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Georg Baselitz, Darkness Goldness (2020)

Georg Baselitz

Darkness Goldness

4 September – 14 November 2020


4 September – 14 November 2020


White Cube Mason’s Yard

25 – 26 Mason's Yard
London SW1Y 6BU

In his new paintings, Baselitz creates striking images of hands that emerge out of dark backgrounds and hang open and limp.

Since the beginning of his career, Georg Baselitz has painted ‘monstrous’ hands and feet. His famous ‘Heroes’ series of the mid-1960s, for example, show battered figures with over- or undersize extremities standing in blasted landscapes. Their hands bear stigmata or hold tiny burning buildings or farm implements – symbols, perhaps, of the cycles of destruction and regeneration in 20th-century Germany.

In his new paintings, Baselitz creates striking images of hands that emerge out of dark backgrounds and hang open and limp. In them, as in all his paintings, Baselitz is uninterested in conventional representation. His skillful draftsmanship is evident in related ink-on-paper drawings, which are more traditionally realistic, tracing intricate folds of skin and expressive configurations of the fingers. By contrast, in the paintings Baselitz works against his own dextrousness to produce something that exists in a realm between abstraction and figuration.

To accomplish this estranging feat, the artist uses a monotype printing process. He begins by painting an image of a hand on one canvas and then places another on top of it. Pressure from the back of a push broom is then used to transfer the image to the second canvas before discarding the original. According to Baselitz, the gold paint has two effects: it confounds pictorial space and imbues the subject with portent. ‘I wanted an apparition’, he says, ‘something that appears out of the depth’. For this he sees the cut and punctured canvases of the Italian abstract painter Lucio Fontana as an important model.

The exhibition also features new sculptures, the artist’s first since 2013: fire-gilded bronze bas-relief hands that hang on the wall. Although they are named for artists Baselitz admires, including Wols, de Kooning and Fontana, Baselitz denies any symbolic or biographical meaning to these titles. Rather, he says, these hands represent nothing but themselves – ‘emblems’ of identity like the hands in cave paintings or ‘fingerprints in a passport’.

Vital sense organs, hands are a primary means with which we connect with the world. And, beginning with a childhood experience of digging up ancient artefacts near his birthplace in Deutschbaselitz, Germany, Baselitz says his artistic orientation has been ‘downward looking’ and tactile. He distinguishes himself from more spiritually oriented ‘Mediterranean’ artists who depicted angels and other images of transcendence. ‘Our contact with the other world does not occur via the sky but the earth. That’s why north of the Alps there are Germans, along with all these northern beings: trolls, forest creatures, water creatures, and nymphs!’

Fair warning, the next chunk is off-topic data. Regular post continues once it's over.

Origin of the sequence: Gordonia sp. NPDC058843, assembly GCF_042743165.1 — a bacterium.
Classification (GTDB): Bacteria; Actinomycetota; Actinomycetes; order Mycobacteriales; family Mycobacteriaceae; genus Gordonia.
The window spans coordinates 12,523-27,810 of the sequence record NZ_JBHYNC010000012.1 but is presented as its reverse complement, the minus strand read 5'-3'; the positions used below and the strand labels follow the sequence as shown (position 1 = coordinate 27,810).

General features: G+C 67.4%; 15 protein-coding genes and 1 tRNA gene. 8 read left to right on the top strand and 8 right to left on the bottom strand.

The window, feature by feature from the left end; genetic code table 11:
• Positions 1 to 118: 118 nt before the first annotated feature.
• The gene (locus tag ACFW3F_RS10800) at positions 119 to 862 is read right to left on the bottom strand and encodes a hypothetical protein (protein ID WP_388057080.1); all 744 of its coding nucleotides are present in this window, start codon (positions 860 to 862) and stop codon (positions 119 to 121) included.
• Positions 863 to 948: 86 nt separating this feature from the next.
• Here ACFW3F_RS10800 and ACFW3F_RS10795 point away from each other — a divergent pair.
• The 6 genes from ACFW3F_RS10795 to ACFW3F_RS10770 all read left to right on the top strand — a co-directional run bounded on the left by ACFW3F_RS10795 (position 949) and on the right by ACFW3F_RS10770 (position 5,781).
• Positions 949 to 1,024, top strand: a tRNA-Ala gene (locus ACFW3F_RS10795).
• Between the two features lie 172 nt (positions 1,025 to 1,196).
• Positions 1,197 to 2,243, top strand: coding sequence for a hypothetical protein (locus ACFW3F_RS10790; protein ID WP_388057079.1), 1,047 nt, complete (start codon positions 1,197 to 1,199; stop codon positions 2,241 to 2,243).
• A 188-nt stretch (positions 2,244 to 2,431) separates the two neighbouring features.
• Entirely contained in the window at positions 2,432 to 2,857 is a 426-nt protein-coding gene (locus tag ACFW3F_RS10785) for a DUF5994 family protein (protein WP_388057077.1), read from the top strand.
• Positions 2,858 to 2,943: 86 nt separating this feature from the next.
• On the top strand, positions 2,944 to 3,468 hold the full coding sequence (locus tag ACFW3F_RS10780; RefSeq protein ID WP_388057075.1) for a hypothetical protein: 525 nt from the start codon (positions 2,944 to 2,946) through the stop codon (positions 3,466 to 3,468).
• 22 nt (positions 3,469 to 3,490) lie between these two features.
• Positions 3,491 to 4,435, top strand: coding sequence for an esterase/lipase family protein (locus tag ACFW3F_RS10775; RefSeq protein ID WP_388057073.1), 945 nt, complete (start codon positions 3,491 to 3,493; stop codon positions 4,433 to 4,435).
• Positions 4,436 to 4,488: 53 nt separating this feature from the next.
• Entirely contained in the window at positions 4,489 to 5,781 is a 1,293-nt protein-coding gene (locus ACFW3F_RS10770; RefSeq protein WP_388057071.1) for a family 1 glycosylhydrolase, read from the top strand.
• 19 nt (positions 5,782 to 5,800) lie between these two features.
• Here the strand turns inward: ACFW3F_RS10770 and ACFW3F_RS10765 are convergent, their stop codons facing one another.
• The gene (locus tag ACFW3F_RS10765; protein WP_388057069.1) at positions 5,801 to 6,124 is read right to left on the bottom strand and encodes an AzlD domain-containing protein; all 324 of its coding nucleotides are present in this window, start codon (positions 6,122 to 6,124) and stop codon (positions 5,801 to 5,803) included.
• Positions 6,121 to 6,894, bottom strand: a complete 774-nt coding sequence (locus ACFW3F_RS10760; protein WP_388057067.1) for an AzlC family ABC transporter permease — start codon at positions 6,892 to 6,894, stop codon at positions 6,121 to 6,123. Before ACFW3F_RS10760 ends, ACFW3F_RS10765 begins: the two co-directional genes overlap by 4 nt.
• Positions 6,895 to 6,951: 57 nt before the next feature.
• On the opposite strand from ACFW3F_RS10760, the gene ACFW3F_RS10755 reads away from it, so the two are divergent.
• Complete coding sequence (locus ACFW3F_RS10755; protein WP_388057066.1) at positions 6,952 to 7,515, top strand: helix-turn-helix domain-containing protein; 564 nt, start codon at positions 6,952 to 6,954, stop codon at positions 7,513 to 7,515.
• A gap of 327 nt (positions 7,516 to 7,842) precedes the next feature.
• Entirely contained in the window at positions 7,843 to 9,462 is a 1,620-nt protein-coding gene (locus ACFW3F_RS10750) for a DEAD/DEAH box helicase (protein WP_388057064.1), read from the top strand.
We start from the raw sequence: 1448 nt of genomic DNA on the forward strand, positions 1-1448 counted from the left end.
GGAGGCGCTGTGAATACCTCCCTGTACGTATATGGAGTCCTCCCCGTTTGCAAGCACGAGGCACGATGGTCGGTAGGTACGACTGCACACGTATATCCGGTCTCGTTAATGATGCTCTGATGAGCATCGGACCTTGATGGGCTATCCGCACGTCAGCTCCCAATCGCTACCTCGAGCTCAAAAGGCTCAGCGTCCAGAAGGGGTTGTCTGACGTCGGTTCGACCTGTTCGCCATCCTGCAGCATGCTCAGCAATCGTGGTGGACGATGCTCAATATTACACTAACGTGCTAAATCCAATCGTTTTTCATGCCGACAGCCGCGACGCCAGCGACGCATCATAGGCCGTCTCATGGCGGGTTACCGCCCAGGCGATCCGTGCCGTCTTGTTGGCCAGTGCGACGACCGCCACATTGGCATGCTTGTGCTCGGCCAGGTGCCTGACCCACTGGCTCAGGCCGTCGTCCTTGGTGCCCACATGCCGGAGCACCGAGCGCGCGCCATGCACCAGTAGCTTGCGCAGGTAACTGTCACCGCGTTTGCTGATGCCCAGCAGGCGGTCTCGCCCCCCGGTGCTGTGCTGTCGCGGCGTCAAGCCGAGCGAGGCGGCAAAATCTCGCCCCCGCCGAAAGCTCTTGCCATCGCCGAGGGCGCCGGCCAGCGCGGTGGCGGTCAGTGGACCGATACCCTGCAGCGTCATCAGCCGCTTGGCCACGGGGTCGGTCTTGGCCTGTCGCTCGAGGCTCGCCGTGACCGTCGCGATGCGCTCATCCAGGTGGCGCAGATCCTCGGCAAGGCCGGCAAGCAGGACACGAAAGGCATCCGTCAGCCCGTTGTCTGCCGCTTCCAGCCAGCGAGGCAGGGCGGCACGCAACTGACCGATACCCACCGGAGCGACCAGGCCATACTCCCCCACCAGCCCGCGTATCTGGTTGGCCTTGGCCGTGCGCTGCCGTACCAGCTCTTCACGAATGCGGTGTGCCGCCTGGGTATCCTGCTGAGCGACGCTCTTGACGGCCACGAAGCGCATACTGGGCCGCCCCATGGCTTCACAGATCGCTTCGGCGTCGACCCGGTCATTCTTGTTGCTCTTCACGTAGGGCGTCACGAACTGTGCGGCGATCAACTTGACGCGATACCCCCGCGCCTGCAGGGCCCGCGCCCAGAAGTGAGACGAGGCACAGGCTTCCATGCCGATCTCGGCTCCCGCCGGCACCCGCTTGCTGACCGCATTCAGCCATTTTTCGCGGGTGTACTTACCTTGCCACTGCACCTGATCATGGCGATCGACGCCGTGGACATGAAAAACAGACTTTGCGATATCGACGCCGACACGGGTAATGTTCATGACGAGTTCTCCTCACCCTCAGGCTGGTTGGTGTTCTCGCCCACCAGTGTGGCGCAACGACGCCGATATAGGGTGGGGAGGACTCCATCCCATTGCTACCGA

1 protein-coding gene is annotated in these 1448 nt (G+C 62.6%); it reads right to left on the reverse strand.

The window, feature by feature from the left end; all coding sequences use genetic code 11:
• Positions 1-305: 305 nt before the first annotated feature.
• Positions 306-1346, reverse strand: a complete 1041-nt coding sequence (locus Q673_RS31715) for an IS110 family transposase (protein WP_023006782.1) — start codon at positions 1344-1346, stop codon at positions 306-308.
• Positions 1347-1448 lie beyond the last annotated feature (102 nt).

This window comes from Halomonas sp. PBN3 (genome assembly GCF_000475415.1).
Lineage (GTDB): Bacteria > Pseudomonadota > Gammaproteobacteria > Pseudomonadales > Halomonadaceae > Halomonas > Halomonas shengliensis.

Artists from Albrecht Dürer to Caravaggio to Henry Moore depicted hands as a means to demonstrate their skill. Noting that images of hands also appear in the earliest cave paintings, Baselitz acknowledges the motif’s importance: ‘What’s right in front of you? Hands!’ His own work, he states, has become ‘more and more freighted with citations’ over the last decade, although these are seldom obvious. One of the inspirations for his hand imagery is Otto Dix’s Portrait of My Parents II (1924) showing his elderly mother and father seated on a couch, gnarled fingers resting on their knees. Other influences are depictions of the Annunciation by Italian Renaissance painters, including Fra Angelico, Duccio and Tintoretto.

The ‘Darkness Goldness’ paintings either continue or disrupt Baselitz’s signature inversion of his subject matter, which he began in 1969 as another strike against naturalism. The artist does not comment on whether his new images are indeed upside down, since there is no proper orientation for the mobile human hand. He does, however, recognise their protean power, seeing in them a host of ghostly figures, including striding devils and flying spirits. By reconceiving the subject and distancing it from painting’s traditionally handmade nature, Baselitz conjures a fresh and surprising take on his characteristic dance between subject and style. Quite literally hand-prints, these images are at once familiar and fantastical, rich with uncanny bodily and painterly gestures.

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Georg Baselitz

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